So, I had an interesting conversation in the pub yesterday about why I'm crowdfunding this book with Unbound, instead of self-publishing, which is how my first book came out. I learnt many things publishing Caposcripti. I had already been working in digital publishing, producing ebooks and apps for the likes of Penguin and Tate Publishing - so the actual production was pretty easy. I found a good printer for the physical copies, James Wallis helped with the proofing, and Caposcripti sold out 4 print editions and lots of digital copies. I recorded an audio version, which has had 50K+ listens, from people around the world. So, I discovered I had an audience.
So far so good. But what happened when I tried to send review copies to the mainstream press? Or get the book into bookshops? Or enter it into writing competitions? The answer was the same: self-published books not eligible.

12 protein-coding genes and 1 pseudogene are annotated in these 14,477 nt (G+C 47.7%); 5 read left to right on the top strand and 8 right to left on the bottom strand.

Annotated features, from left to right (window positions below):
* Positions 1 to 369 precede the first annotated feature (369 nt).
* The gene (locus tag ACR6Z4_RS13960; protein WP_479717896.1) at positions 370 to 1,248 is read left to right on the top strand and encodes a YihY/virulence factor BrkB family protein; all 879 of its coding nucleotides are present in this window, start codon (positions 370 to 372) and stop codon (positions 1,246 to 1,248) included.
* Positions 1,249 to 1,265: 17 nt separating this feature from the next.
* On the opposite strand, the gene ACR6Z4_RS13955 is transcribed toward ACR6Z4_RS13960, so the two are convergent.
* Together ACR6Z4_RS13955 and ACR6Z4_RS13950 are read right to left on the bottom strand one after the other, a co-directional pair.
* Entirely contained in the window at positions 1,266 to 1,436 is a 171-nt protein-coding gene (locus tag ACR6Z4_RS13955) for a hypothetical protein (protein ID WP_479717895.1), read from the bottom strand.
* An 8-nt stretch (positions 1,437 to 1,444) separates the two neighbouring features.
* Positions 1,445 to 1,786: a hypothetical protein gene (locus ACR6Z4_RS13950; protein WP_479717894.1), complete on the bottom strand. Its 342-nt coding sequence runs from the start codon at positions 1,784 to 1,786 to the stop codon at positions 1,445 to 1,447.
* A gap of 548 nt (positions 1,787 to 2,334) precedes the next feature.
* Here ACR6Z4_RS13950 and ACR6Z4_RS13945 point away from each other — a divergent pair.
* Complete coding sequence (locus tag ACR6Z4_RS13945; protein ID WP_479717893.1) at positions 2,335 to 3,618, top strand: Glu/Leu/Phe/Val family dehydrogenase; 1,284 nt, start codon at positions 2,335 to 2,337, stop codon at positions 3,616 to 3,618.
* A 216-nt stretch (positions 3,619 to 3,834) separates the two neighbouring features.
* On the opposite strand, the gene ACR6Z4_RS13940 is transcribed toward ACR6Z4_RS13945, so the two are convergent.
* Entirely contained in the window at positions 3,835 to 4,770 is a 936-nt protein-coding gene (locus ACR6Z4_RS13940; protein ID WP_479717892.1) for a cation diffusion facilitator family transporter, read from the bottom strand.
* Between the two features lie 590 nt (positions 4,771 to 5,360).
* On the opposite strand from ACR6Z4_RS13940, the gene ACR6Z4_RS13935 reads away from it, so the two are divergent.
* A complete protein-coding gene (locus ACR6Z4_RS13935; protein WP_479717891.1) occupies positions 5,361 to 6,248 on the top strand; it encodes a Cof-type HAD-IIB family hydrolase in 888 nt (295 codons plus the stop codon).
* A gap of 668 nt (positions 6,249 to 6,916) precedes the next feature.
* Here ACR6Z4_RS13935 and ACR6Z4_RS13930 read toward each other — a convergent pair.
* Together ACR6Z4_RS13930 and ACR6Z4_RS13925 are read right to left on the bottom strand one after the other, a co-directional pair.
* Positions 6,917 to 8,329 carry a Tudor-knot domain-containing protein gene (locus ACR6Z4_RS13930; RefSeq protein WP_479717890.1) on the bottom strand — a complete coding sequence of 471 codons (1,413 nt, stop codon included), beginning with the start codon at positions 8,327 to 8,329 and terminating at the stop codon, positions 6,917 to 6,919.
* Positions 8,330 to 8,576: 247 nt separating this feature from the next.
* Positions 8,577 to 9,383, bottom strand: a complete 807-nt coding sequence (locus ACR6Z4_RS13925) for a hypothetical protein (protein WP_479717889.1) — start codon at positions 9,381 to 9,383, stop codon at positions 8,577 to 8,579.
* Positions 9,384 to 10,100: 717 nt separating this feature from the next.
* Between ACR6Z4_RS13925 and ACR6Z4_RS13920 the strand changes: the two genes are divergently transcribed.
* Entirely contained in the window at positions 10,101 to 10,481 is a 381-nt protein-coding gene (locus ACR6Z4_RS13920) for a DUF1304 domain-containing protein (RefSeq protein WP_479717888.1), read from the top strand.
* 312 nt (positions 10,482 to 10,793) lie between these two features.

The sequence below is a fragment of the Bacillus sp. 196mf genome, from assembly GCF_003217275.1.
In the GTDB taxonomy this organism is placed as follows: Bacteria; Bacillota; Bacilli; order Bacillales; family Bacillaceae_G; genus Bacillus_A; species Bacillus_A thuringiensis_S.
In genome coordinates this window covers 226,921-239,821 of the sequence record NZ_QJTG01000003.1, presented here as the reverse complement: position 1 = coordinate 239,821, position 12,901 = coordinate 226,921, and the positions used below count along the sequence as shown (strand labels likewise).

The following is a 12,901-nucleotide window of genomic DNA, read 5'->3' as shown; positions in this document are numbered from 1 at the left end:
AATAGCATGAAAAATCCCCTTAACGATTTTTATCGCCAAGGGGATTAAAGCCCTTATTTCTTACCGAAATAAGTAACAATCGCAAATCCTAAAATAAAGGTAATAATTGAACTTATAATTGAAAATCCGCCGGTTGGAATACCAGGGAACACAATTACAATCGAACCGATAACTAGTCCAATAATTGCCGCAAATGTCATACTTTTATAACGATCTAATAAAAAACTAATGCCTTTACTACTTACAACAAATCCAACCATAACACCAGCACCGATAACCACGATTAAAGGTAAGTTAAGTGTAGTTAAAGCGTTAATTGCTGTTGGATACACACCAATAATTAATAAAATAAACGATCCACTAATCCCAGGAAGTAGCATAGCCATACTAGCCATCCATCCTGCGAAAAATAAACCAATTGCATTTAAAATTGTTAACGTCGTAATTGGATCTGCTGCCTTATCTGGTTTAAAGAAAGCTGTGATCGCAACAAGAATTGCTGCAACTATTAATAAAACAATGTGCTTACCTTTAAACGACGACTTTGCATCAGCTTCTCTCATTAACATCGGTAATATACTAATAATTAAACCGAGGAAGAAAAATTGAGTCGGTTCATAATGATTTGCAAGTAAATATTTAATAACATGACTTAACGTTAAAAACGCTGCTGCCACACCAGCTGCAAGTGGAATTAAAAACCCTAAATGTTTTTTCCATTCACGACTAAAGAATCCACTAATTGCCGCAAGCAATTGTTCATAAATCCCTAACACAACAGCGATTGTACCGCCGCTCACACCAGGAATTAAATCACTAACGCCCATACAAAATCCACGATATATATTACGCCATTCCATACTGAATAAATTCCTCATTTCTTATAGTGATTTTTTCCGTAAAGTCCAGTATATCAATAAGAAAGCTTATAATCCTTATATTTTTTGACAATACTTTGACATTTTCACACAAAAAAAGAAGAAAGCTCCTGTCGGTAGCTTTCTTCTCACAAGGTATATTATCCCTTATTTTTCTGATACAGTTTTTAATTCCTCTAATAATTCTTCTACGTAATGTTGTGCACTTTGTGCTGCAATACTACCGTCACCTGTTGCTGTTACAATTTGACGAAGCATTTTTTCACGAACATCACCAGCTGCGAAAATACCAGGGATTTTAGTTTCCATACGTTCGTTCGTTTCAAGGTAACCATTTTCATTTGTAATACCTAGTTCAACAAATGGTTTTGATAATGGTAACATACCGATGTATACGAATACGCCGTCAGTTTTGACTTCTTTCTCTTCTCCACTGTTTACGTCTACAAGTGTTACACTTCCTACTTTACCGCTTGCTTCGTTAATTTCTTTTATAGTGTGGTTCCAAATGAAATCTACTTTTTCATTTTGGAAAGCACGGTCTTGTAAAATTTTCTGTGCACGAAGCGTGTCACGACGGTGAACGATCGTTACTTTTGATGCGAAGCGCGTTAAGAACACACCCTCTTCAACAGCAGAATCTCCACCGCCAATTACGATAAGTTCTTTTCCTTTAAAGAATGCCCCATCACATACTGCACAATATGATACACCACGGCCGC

Distribution is hard!
Unbound has a fairly unique model: demonstrate that you have an audience, that people have an appetite for the book, and they'll nurture your work - provide an editor, expert cover designers, pr...and crucially access to mainstream shops and press once the book is published.
I'd rather write than spend all my energies on these problems. Fukushima Dreams is ready to go, and I'm working on the next book. A deal that gives me the freedom to focus on my work is amazing.
So that's what I decided to do. It wasn't an easy decision, because I'm a bit of a perfectionist, and used to doing everything myself. In the end, crowdfunding is a decision to trust others - and that's never easy. It's like diving into a deep pool, knowing that you can't swim.
I'm jumping. Please catch me!
Join 150 other awesome people who subscribe to new posts on this blog.